Research Article

Causes of Acute Exacerbation of Chronic Hepatitis B Infection: A Report of Case Series


  • Çiğdem MOROĞLU
  • Necla TÜLEK
  • Ebru AKTEPE
  • Meliha Çağla SÖNMEZER
  • Metin ÖZSOY
  • Günay Ertem TUNCER
  • Fatma Şebnem ERDİNÇ
  • Murat KEKİLLİ

Received Date: 04.03.2015 Accepted Date: 21.04.2015 Viral Hepat J 2015;21(2):48-51


In the course of chronic hepatitis B infection, acute exacerbations characterized by high ALT and HBV DNA levels may occur. Sometimes icterus and hepatic decompensation may develop in severe cases. In this study, we evaluated characteristics of patients who were diagnosed as having acute exacerbation of chronic hepatitis B and the reasons that lead to exacerbation.

Materials and Methods:

Patients with acute exacerbation of chronic hepatitis B followed up in a training and research hospital clinic between 2010 and 2014, were retrospectively evaluated. Acute exacerbation was diagnosed by detection of 5-fold increase or more than twice of the previous values in ALT levels and elevation of HBV DNA (>105 I.U) in patients with chronic hepatitis. Age, gender, known duration of hepatitis B infection, medication, HBeAg positivity and anti-HBc IgM, ALT, AST, albumin, prothrombin time and HBV DNA levels of patients were recorded. The causes of acute exacerbation were revised.


Fourteen patients (eight females; 57.1%, six males; 42.9%) were included in the study. The average age was 41.5 years (range: 20-71 years). All patients had hepatitis B infection diagnosis for at least one year. Pregnancy and discontinuation of therapy were the causes of acute exacerbation in nearly half of the patients. Other reasons were detected as spontaneous reactivation, HBeAg seroconversion during interferon treatment, herbal use, alcohol use, immunosuppressive therapy and an infectious disease.


Pregnancy and treatment non-adherence were found to be the most frequent causes of exacerbations. Education and close monitoring of patients are important in preventig acute exacerbations.

Keywords: Chronic hepatitis B, acute exacerbation, reactivation, acute failure-on-chronic liver


Hepatitis B virus (HBV) infection is a major public health problem as a reason of morbidity and mortality in the world. It is estimated that there are more than 350 million carriers of HBV in the world, and approximately one million people die due to HBV-related liver disease (1). Turkey is among the middle-endemic countries for HBV infection. HBsAg prevalence is about 4-6% and varies by region (2). The natural course of chronic HBV infection consists of five stages: Immune tolerant-phase, immunoreactive HBeAg-positive phase (immune clearance), inactive HBV carrier phase, HBeAg-negative chronic hepatitis B phase (reactivation), and HBsAg-negative phase. These stages are not necessarily sequential and all steps may not occur in the same patient (3). In the course of chronic HBV infection, acute exacerbation may occur spontaneously or due to the presence of several predisposing factors and may progress to acute liver failure accompanied by jaundice and hepatic decompensation (acute-on-chronic liver failure). Acute exacerbations of chronic hepatitis B is a condition characterized by elevated serum ALT and HBV DNA levels with an increase or re-appearance of the liver necroinflammatory activity (4). It is thought that increased host immune response against HBV-infected hepatocytes often leads to the clinical picture. Acute exacerbation develops in HBeAg-positive patients during the immune clearance of hepatitis B infection or with spontaneous immune reactivation in HBeAg-negative patients in this way. In addition, due to various factors, such as withdrawal of nucleoside/nucleotide analog, resistance, toxicity or interferon associated immune stimulation, pregnancy, hepatitis A virus (HAV), hepatitis E virus (HEV), hepatitis delta virus (HDV), and HIV superinfections and development of genetic variation in HBV (precore/core promoter mutant, HBV DNA polymerase mutant) can be encountered in this situation (4,5,6,7,8,9,10). Sometimes, in inactive hepatitis B even in HBsAg-negative and anti-HBc IgG-positive patients, as a result of the suppression of the immune system due to cytotoxic chemotherapy, immunosuppressive therapy or treatment given after organ transplantation causes the increased viral replication and this leads to exacerbation. Acute exacerbation of chronic hepatitis B is an important condition leads to hepatic decompensation especially in patients who have high liver inflammation and fibrosis scores. Therefore, close follow-up of the patients and starting antiviral therapy without delay in severe cases is recommended. In our study, the reasons that lead to acute exacerbations in patients with chronic hepatitis B are evaluated and it is aimed to draw attention to them.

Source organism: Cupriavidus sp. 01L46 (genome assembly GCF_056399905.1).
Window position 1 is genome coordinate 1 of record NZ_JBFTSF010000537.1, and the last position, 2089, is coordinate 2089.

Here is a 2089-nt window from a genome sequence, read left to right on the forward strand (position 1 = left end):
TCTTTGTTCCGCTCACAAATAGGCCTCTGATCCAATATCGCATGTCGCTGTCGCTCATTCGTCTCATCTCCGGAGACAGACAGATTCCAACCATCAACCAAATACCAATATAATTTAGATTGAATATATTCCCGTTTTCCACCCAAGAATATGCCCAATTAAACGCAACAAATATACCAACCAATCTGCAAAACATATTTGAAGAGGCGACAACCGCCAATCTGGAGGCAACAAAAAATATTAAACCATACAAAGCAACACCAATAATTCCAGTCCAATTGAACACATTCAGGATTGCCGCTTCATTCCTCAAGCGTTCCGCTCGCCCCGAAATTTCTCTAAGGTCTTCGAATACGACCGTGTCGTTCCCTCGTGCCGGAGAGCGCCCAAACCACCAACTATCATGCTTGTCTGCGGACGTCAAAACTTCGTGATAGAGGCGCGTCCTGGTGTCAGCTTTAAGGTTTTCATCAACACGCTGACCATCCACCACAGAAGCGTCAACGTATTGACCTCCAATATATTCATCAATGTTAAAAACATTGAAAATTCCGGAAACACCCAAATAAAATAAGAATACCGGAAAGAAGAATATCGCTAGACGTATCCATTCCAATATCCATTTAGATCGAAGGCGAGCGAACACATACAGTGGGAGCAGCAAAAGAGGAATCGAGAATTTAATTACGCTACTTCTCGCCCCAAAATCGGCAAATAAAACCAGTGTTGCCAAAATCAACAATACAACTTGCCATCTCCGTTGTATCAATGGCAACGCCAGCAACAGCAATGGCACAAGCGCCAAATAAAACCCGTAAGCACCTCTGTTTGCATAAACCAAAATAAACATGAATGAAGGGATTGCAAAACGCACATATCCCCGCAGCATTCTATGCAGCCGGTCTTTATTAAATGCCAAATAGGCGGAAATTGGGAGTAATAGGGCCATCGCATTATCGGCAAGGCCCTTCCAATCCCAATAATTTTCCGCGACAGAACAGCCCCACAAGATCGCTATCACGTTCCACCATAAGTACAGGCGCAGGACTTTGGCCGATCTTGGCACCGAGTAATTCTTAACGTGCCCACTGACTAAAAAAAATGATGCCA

Materials and Methods

We retrospectively evaluated patients who were followed up with acute exacerbation of chronic hepatitis B in the infectious diseases and clinical microbiology clinic at Ankara Training and Research Hospital between 2010 and 2014.